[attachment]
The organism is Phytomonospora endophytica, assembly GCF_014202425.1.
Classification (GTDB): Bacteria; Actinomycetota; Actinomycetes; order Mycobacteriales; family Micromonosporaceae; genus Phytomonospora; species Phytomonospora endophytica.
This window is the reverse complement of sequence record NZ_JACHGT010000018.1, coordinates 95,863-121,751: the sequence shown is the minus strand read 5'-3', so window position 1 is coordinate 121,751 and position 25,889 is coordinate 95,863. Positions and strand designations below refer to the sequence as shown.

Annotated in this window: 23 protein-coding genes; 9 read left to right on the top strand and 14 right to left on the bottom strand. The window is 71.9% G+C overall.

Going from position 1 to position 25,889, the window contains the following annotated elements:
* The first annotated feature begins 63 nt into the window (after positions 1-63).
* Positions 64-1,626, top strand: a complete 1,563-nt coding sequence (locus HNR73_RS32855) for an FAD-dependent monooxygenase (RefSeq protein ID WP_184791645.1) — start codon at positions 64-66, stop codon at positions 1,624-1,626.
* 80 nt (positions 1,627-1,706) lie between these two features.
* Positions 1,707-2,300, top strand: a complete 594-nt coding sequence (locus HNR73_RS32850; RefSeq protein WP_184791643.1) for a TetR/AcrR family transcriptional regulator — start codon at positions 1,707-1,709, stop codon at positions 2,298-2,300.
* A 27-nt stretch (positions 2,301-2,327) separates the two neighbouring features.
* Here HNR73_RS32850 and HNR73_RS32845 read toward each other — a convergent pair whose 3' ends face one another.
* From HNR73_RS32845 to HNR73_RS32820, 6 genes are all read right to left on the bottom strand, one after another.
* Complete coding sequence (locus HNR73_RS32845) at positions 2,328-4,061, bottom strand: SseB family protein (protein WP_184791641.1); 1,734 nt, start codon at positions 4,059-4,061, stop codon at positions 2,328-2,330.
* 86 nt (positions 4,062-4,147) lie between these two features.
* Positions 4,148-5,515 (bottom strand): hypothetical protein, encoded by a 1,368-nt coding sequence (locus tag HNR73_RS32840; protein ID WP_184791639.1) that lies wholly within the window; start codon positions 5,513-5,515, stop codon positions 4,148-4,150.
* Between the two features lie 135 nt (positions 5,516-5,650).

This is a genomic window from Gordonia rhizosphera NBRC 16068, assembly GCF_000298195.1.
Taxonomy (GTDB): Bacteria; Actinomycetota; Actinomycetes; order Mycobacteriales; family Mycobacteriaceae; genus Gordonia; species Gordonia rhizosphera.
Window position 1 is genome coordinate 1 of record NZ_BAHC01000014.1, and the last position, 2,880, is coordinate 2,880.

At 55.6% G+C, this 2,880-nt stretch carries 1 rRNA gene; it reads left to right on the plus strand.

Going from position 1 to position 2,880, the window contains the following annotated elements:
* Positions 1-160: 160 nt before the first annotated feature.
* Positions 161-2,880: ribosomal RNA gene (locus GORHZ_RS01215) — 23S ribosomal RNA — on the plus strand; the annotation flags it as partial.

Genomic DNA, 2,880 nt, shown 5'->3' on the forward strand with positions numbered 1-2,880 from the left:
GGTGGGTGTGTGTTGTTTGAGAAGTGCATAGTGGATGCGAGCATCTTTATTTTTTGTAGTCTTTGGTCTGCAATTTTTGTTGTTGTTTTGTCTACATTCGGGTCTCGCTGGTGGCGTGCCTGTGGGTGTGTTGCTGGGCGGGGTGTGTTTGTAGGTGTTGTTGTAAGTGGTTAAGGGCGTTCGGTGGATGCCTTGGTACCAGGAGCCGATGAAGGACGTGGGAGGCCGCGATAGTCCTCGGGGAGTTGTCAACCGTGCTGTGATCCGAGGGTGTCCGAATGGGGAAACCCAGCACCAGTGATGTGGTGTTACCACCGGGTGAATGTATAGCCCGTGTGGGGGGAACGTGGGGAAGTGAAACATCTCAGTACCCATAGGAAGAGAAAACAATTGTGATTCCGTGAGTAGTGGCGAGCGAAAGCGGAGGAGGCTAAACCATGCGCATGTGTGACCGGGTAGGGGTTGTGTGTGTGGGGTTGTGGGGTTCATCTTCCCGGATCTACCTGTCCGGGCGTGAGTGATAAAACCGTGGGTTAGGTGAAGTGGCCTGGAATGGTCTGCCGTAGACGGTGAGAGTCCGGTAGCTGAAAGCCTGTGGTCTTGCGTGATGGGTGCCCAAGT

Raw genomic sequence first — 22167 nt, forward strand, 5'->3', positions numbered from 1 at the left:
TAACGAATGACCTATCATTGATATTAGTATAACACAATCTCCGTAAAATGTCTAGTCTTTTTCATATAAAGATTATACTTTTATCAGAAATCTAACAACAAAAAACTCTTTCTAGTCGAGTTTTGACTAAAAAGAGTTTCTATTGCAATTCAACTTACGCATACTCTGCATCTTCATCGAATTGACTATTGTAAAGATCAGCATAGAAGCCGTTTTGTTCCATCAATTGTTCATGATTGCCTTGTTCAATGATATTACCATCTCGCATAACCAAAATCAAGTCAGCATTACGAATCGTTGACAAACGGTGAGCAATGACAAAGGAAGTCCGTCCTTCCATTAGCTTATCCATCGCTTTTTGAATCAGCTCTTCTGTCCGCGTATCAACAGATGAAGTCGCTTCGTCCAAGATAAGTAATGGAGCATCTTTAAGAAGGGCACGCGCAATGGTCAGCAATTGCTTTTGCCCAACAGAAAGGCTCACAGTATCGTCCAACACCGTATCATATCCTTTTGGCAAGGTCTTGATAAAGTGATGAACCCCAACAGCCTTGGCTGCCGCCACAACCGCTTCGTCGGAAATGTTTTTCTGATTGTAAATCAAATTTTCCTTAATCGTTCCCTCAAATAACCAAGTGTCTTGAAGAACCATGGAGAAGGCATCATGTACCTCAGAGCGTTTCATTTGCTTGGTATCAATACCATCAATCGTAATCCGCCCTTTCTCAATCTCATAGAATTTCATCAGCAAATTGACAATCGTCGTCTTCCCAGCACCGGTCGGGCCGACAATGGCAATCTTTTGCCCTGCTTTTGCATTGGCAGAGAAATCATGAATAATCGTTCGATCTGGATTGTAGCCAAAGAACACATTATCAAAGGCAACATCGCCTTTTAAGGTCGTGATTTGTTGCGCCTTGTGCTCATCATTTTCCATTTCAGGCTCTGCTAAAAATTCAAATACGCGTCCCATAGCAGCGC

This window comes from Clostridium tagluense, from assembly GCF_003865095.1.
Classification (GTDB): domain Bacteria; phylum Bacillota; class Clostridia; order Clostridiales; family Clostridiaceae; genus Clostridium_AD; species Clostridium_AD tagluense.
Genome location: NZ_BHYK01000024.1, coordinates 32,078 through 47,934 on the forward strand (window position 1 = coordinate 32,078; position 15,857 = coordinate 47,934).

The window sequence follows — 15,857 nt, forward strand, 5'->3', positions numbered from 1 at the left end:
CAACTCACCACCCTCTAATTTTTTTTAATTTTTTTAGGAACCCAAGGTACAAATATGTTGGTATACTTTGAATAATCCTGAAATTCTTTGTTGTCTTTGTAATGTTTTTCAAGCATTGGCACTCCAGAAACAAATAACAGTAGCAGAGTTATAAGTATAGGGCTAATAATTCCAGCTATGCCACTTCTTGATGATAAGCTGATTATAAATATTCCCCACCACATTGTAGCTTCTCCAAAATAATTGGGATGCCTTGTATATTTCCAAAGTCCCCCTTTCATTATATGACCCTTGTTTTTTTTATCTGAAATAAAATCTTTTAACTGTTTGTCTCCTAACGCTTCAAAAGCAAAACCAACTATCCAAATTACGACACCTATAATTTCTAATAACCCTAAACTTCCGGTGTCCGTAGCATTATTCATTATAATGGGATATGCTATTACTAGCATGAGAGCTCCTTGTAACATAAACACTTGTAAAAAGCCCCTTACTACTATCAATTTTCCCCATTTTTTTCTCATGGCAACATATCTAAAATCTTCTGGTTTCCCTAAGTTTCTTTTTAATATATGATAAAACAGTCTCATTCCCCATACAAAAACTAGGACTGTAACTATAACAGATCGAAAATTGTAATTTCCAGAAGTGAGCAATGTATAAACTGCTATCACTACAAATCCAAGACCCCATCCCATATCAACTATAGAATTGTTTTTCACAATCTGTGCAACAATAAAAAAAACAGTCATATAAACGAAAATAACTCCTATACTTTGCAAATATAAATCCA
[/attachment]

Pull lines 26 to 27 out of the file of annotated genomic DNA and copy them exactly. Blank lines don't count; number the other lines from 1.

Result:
Raw genomic sequence first — 22167 nt, forward strand, 5'->3', positions numbered from 1 at the left:
TAACGAATGACCTATCATTGATATTAGTATAACACAATCTCCGTAAAATGTCTAGTCTTTTTCATATAAAGATTATACTTTTATCAGAAATCTAACAACAAAAAACTCTTTCTAGTCGAGTTTTGACTAAAAAGAGTTTCTATTGCAATTCAACTTACGCATACTCTGCATCTTCATCGAATTGACTATTGTAAAGATCAGCATAGAAGCCGTTTTGTTCCATCAATTGTTCATGATTGCCTTGTTCAATGATATTACCATCTCGCATAACCAAAATCAAGTCAGCATTACGAATCGTTGACAAACGGTGAGCAATGACAAAGGAAGTCCGTCCTTCCATTAGCTTATCCATCGCTTTTTGAATCAGCTCTTCTGTCCGCGTATCAACAGATGAAGTCGCTTCGTCCAAGATAAGTAATGGAGCATCTTTAAGAAGGGCACGCGCAATGGTCAGCAATTGCTTTTGCCCAACAGAAAGGCTCACAGTATCGTCCAACACCGTATCATATCCTTTTGGCAAGGTCTTGATAAAGTGATGAACCCCAACAGCCTTGGCTGCCGCCACAACCGCTTCGTCGGAAATGTTTTTCTGATTGTAAATCAAATTTTCCTTAATCGTTCCCTCAAATAACCAAGTGTCTTGAAGAACCATGGAGAAGGCATCATGTACCTCAGAGCGTTTCATTTGCTTGGTATCAATACCATCAATCGTAATCCGCCCTTTCTCAATCTCATAGAATTTCATCAGCAAATTGACAATCGTCGTCTTCCCAGCACCGGTCGGGCCGACAATGGCAATCTTTTGCCCTGCTTTTGCATTGGCAGAGAAATCATGAATAATCGTTCGATCTGGATTGTAGCCAAAGAACACATTATCAAAGGCAACATCGCCTTTTAAGGTCGTGATTTGTTGCGCCTTGTGCTCATCATTTTCCATTTCAGGCTCTGCTAAAAATTCAAATACGCGTCCCATAGCAGCGC